Prague / Warsaw / Bratislava, 21 February 2017. The prosecutors of the Polish Institute of National Remembrance (IPN) – the Chief Commission for the Prosecution of Crimes against the Polish Nation – have instituted criminal proceedings in cases of Polish refugees killed by high-‐voltage electricity on the Czechoslovak Iron Curtain during Communism. The main surviving responsible person is former Minister of Interior, later member of the politburo and Prime Minister of Slovakia, Lubomír Štrougal (*1924). The cases were presented to the IPN by the Platform of European Memory and Conscience within the “JUSTICE 2.0” project, which aims at reaching justice for the international crimes
According to research by the Platform of European Memory and Conscience, former Czechoslovak politburo member Lubomír Štrougal (*1924), a Czech, is responsible for the death of at least 60 persons killed on the Iron Curtain during Communism. During his office as minister of interior, the Iron Curtain was charged with 4,000-‐6,000 Volts, leading to cruel deaths of refugees trying to cross the border to the West.
Since 1989, the Czech and Slovak Republics have not been willing to adjudicate these cases in domestic courts. Prosecutors from the Polish Institute of National Remembrance (IPN) -‐ the Chief Commission for the Prosecution of Crimes against the Polish Nation are now investigating the deaths of Polish citizens killed by high-‐voltage current on the Western borders of Czechoslovakia, after signal cases were presented to the IPN by the Platform as a part of its “JUSTICE 2.0” project.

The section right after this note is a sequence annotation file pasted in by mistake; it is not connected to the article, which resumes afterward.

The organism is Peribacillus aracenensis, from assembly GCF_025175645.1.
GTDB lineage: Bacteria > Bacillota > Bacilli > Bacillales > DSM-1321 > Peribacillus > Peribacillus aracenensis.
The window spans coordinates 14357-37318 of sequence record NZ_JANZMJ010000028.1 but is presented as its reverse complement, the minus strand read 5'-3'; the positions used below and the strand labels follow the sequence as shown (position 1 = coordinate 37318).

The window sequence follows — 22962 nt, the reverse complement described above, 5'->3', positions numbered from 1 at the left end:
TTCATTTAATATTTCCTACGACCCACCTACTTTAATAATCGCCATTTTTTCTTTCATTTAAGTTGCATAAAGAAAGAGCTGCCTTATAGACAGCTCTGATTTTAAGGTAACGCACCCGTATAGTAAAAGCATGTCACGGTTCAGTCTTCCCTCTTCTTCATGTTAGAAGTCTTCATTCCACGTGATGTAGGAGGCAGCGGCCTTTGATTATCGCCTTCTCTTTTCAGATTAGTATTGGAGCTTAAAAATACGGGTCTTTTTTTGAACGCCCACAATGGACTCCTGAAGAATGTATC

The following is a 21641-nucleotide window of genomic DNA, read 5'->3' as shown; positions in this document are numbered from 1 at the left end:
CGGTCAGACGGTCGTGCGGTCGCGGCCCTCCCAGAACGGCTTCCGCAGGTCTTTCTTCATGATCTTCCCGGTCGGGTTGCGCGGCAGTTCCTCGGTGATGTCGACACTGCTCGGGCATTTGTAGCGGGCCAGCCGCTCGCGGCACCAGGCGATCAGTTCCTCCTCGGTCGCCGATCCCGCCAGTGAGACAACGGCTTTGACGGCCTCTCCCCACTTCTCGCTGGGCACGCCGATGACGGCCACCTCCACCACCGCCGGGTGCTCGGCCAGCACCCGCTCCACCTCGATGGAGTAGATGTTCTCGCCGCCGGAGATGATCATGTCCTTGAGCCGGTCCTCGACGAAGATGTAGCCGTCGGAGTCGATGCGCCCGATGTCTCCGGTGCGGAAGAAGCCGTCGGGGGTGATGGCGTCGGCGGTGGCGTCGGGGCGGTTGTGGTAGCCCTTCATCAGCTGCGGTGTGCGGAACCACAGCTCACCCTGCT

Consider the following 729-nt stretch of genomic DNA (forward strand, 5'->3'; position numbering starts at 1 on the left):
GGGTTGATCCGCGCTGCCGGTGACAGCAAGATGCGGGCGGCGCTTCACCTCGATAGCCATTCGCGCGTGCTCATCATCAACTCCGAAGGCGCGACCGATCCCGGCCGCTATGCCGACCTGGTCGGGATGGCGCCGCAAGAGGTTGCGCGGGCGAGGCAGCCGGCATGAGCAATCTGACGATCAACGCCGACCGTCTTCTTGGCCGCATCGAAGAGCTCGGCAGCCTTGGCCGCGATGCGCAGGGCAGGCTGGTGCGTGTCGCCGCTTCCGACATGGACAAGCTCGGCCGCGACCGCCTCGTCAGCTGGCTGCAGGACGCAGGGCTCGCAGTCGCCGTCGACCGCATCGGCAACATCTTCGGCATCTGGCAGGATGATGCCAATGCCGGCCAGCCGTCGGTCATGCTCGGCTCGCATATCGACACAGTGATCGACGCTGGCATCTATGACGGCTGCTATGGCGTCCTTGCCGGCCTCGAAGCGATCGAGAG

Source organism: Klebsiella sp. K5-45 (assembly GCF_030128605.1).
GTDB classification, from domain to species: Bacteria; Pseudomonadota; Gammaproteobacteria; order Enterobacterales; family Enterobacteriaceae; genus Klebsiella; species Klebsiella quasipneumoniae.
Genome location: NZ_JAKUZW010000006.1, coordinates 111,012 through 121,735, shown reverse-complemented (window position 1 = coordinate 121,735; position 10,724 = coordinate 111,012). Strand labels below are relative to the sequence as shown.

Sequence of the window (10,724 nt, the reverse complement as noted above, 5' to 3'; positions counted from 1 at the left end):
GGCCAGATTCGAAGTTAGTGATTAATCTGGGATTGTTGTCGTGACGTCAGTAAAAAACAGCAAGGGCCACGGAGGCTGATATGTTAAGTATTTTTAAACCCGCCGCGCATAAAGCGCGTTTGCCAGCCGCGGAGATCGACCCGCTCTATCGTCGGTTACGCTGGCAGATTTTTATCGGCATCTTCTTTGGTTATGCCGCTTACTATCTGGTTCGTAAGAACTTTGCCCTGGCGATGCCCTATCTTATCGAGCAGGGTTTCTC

“We are hopeful that with the involvement of the international community, justice for the killings of civilians during Communism will finally prevail,” says Platform President Göran Lindblad.
“Such initiatives inspire hope for a comprehensive settlement of communist crimes, the possibility of identifying the perpetrators and paying tribute to the victims,” says Dr Jarosław Szarek, President of the Institute of National Remembrance from Poland.
“The Nation's Memory Institute appreciates the work of prosecutors in the partner organization IPN, because the basis for reconciliation and building future is justice,” says Dr Ondrej Krajňák, Chair of the Board of Directors of the Slovak Nation’s Memory Institute.
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The Platform of European Memory and Conscience brings together 55 public and private institutions and
organisations from 13 EU Member States, Ukraine, Moldova, Iceland, Albania, Canada and the USA working in
the field of coming to terms with the legacy of totalitarianism on European soil. We represent about 200,000
Europeans and over 1,100,000 North American citizens with European roots.